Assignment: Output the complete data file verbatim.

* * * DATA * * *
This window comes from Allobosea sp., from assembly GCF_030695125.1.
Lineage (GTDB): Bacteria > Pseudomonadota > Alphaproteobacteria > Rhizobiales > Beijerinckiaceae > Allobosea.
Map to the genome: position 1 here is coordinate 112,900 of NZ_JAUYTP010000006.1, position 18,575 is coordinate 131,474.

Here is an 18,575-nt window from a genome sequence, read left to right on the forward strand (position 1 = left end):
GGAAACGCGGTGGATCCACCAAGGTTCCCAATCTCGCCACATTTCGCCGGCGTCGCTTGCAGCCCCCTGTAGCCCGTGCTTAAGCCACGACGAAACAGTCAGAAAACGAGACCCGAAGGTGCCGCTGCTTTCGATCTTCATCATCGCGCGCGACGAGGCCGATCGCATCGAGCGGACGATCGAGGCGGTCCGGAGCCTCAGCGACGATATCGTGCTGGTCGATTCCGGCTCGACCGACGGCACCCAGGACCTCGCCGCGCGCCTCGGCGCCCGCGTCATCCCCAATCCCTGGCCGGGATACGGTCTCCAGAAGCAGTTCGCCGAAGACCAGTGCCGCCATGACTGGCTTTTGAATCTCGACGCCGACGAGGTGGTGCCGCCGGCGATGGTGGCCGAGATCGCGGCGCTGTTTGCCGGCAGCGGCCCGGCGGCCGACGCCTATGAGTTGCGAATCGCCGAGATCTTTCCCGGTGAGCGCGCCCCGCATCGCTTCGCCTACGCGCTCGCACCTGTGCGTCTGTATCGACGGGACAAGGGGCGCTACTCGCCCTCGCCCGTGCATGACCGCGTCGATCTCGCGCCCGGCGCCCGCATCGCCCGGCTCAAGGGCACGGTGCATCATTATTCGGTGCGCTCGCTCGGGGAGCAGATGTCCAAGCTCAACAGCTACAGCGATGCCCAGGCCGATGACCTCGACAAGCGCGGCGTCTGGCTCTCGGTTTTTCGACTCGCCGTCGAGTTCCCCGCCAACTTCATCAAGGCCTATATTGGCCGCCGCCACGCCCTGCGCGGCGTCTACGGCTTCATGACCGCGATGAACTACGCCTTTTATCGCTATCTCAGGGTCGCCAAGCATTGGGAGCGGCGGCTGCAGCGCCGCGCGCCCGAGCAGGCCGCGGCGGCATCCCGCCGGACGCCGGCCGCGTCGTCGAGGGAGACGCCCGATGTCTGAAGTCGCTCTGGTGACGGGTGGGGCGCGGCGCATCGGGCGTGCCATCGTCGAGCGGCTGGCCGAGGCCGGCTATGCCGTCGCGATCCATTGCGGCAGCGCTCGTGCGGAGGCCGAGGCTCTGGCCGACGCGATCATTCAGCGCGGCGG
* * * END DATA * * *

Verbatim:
This window comes from Allobosea sp., from assembly GCF_030695125.1.
Lineage (GTDB): Bacteria > Pseudomonadota > Alphaproteobacteria > Rhizobiales > Beijerinckiaceae > Allobosea.
Map to the genome: position 1 here is coordinate 112,900 of NZ_JAUYTP010000006.1, position 18,575 is coordinate 131,474.

Here is an 18,575-nt window from a genome sequence, read left to right on the forward strand (position 1 = left end):
GGAAACGCGGTGGATCCACCAAGGTTCCCAATCTCGCCACATTTCGCCGGCGTCGCTTGCAGCCCCCTGTAGCCCGTGCTTAAGCCACGACGAAACAGTCAGAAAACGAGACCCGAAGGTGCCGCTGCTTTCGATCTTCATCATCGCGCGCGACGAGGCCGATCGCATCGAGCGGACGATCGAGGCGGTCCGGAGCCTCAGCGACGATATCGTGCTGGTCGATTCCGGCTCGACCGACGGCACCCAGGACCTCGCCGCGCGCCTCGGCGCCCGCGTCATCCCCAATCCCTGGCCGGGATACGGTCTCCAGAAGCAGTTCGCCGAAGACCAGTGCCGCCATGACTGGCTTTTGAATCTCGACGCCGACGAGGTGGTGCCGCCGGCGATGGTGGCCGAGATCGCGGCGCTGTTTGCCGGCAGCGGCCCGGCGGCCGACGCCTATGAGTTGCGAATCGCCGAGATCTTTCCCGGTGAGCGCGCCCCGCATCGCTTCGCCTACGCGCTCGCACCTGTGCGTCTGTATCGACGGGACAAGGGGCGCTACTCGCCCTCGCCCGTGCATGACCGCGTCGATCTCGCGCCCGGCGCCCGCATCGCCCGGCTCAAGGGCACGGTGCATCATTATTCGGTGCGCTCGCTCGGGGAGCAGATGTCCAAGCTCAACAGCTACAGCGATGCCCAGGCCGATGACCTCGACAAGCGCGGCGTCTGGCTCTCGGTTTTTCGACTCGCCGTCGAGTTCCCCGCCAACTTCATCAAGGCCTATATTGGCCGCCGCCACGCCCTGCGCGGCGTCTACGGCTTCATGACCGCGATGAACTACGCCTTTTATCGCTATCTCAGGGTCGCCAAGCATTGGGAGCGGCGGCTGCAGCGCCGCGCGCCCGAGCAGGCCGCGGCGGCATCCCGCCGGACGCCGGCCGCGTCGTCGAGGGAGACGCCCGATGTCTGAAGTCGCTCTGGTGACGGGTGGGGCGCGGCGCATCGGGCGTGCCATCGTCGAGCGGCTGGCCGAGGCCGGCTATGCCGTCGCGATCCATTGCGGCAGCGCTCGTGCGGAGGCCGAGGCTCTGGCCGACGCGATCATTCAGCGCGGCGG